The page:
While the festival is a time for celebration, Hokkaido has a troubled past. The name 'Sapporo' comes from the language of the Ainu, the indigenous people of Hokkaido. 150 years ago, the Japanese feared that Russians would invade the island, so decided to colonise it, banning the language and culture of the Ainu people. Joanna meets with descendants of the Ainu, who tell her of the struggles their grandparents faced when learning the Japanese language became compulsory. "I am called Yupo", says the grandson of one of the last Ainu women, "but my Japanese name is Kazushi" - a name his grandmother found impossible to pronounce. It's a heart-breaking story, but the future is looking a little brighter. Yupo and his family are now working to raise awareness for the Ainu culture after the Japanese government finally recognised them as Hokkaido's indigenous people in 2008.
Leaving Sapporo and Hokkaido behind, Joanna continues to Honshu, Japan's main island, where a fascinating culture has been flourishing for thousands of years. Unsurprising, given that until the mid-19th century it was forbidden to leave or enter Japan, giving its people plenty of time to develop a uniquely Japanese culture - a culture that is still very much alive today.
Driving through Honshu, Joanna passes paddy fields blanketed in snow. Come spring, she says, they will be green with rice plants - plants needed to produce Japan's national drink, sake. Joanna visits a brewery which has been producing sake for over 300 years. Learning about the methods of production, Joanna helps with 'massaging' the rice - tiring work, says the actress, who is "rather regretting wearing 2 layers of cashmere."
After pausing to experience a Shinto fire festival in Kakunodate, Joanna continues to Mount Haguro, where she visits an incredible 700-year-old pagoda nestled in an ancient forest. Built in 1372, this 5-story pagoda is made entirely of wood yet has survived in one of the most earthquake-prone areas of the world. "I could happily stay in this magical part of Japan forever," says Joanna, "but it's time to move on to the realities of living in such a geographically unstable country."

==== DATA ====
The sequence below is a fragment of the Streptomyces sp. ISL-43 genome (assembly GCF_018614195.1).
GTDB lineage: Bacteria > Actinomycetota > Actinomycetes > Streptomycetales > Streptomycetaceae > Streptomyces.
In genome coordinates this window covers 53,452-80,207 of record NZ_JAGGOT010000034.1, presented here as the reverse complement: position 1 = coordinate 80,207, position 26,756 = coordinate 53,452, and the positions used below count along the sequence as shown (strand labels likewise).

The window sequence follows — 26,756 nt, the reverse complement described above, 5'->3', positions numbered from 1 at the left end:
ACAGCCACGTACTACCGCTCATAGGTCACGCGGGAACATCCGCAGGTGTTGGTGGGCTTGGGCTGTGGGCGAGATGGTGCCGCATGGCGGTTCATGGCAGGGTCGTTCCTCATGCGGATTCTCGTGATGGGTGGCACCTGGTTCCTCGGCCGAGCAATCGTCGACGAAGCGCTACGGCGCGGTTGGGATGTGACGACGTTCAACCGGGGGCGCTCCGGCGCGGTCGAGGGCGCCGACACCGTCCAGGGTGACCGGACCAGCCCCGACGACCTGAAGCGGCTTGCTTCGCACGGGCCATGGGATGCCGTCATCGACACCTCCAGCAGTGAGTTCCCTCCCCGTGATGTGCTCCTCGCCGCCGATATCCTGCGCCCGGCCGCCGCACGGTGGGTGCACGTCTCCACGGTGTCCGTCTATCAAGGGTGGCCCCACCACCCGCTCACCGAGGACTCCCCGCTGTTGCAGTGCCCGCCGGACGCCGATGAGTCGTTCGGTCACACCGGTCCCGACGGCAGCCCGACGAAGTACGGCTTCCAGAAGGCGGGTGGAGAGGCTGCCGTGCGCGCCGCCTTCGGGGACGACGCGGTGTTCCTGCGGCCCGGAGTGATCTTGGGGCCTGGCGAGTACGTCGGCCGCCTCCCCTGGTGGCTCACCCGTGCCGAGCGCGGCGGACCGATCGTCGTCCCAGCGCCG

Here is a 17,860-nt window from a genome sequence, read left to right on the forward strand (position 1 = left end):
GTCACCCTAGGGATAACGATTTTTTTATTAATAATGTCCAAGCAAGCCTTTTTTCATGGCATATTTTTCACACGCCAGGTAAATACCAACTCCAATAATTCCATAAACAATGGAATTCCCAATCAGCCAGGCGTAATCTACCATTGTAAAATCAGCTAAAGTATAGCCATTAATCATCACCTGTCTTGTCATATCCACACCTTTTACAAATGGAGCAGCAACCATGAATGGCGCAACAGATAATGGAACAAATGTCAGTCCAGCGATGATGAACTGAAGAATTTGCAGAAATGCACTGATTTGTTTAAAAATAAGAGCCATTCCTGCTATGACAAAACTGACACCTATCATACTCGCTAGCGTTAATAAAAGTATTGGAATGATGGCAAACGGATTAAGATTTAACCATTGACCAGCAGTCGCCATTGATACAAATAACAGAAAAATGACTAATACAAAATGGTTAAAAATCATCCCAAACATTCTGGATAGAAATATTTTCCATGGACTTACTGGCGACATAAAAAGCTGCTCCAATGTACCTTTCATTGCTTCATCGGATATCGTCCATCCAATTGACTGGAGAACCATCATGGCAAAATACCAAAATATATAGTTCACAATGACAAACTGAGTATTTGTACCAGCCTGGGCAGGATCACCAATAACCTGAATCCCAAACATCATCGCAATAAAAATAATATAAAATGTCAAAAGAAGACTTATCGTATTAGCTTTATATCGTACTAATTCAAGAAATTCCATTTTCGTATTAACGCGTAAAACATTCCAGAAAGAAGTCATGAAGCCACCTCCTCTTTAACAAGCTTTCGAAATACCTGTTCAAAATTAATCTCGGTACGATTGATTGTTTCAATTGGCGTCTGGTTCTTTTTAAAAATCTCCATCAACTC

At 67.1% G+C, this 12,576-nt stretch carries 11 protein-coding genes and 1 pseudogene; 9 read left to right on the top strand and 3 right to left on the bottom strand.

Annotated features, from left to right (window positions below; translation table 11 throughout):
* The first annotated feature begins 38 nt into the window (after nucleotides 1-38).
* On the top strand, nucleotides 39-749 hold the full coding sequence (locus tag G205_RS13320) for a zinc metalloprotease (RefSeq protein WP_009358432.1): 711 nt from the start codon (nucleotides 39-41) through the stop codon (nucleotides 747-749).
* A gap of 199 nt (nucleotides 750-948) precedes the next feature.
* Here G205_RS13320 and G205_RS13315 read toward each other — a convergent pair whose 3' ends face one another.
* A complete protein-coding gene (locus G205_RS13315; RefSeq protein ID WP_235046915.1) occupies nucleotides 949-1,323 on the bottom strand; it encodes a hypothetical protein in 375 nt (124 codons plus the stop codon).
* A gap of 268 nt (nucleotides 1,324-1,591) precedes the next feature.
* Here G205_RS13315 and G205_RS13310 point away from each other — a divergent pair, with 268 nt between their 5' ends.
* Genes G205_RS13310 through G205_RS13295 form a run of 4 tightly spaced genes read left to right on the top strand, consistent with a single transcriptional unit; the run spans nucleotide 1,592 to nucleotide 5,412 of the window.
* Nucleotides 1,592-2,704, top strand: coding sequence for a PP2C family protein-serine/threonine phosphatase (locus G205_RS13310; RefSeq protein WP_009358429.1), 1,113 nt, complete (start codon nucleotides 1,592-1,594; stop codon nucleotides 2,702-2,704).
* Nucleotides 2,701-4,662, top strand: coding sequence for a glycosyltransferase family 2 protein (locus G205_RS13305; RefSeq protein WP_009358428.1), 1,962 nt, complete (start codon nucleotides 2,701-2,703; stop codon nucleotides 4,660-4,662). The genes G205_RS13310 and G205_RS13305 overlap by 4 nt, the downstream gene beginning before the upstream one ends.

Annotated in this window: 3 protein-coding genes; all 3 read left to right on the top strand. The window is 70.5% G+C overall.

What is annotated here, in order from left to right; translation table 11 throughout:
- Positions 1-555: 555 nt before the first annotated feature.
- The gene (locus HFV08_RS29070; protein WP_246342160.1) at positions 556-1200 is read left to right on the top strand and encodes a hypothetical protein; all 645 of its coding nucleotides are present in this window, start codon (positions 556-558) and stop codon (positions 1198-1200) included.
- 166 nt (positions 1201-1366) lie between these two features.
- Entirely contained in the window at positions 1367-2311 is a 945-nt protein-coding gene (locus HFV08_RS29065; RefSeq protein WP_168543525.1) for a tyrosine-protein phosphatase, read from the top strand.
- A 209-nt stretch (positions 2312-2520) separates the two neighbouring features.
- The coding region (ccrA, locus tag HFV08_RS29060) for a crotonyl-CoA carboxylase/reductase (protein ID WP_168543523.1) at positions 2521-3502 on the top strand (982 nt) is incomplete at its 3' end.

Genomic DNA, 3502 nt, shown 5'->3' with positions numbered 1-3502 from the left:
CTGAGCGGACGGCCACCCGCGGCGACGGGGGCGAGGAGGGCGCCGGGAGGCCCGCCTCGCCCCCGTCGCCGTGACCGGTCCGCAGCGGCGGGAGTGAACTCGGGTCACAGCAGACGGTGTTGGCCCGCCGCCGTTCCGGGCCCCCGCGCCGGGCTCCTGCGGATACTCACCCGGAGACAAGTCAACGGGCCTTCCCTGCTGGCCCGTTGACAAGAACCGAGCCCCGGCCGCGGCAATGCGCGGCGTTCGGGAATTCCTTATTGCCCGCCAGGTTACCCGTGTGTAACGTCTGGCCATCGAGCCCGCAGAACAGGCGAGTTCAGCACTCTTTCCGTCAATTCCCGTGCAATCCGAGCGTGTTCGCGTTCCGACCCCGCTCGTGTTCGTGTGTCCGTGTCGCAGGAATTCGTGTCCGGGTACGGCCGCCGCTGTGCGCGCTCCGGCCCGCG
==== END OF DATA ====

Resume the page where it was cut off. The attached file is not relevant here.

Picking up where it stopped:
Driving east across Honshu, the landscapes become increasingly mountainous. 100 of the mountains in Japan are active volcanoes, and there are 1,000 earthquakes each year. The earthquakes are a huge part of Japanese history; in most recent memory, the earthquake of March 2011 which resulted in a devastating tsunami striking Japan's east coast, killing 20,000 people. Another result of the disaster was the Fukushima power plant in Ōkuma going into meltdown, causing thousands of locals to abandon their homes. 5 years later, there's still a 12-mile exclusion zone around the plant.
Arriving in nearby Tomioka, Joanna and her crew receive strict instructions to stay in the zone for only 5 hours. Tomioka is a ghost town. Peering through the windows of a long-abandoned restaurant and dry cleaners, Joanna calls the town 'haunted'. It's difficult to believe this was once a thriving community which was home to 16,000 people.
But, says Joanna, from this devastation has emerged a story of selfless heroism. She meets Naoto Matsumura, a resident who risked his life to save hundreds of the town's animals. He's been here for 5 years, exposing himself to high levels of nuclear radiation in order to safeguard Fukushima's creatures. And, it's not just cats and dogs - Naoto shows Joanna the cows that he cares for, despite the government trying to put them down. "Men from the public health department came with injections and started chasing the cows. Every day I'd chase them away." He chuckles, "they used to run away the minute they saw me!".
Next, Joanna discovers a positive side to the earthquakes and volcanos - hot springs. She's in Nagano and the snow has returned. The perfect weather, Joanna says, for a hot spa. But it isn't just humans who relish a pamper, and Joanna is delighted to see charming Japanese macaque monkeys enjoying the waters. The monkeys are native to Japan and live further north than any other monkey in the world, which perhaps explains their penchant for a hot bath.
Joanna tells us that for over 1,000 years people have been coming to this area to bathe. She's in the town of Shibu Onsen, where, after an obligatory keepsake stamp in her book, she takes an hour or 3 to relax in the steaming waters.
With episode 1 drawing to a close, Joanna rides the bullet train to the frenetic city of Tokyo. "I've loved the traditions of rural Japan; its steaming onsen, fire festivals, lovely sake. But now it's time to experience modern, urban Japan. Hello Tokyo!"
Joanna's near-constant joy and appreciation for the culture of Japan is infectious, and it's heart-warming to see somebody fall in love with a destination the way she does. We can't wait for her explorations of Tokyo in episode 2 next week - we'll see you then!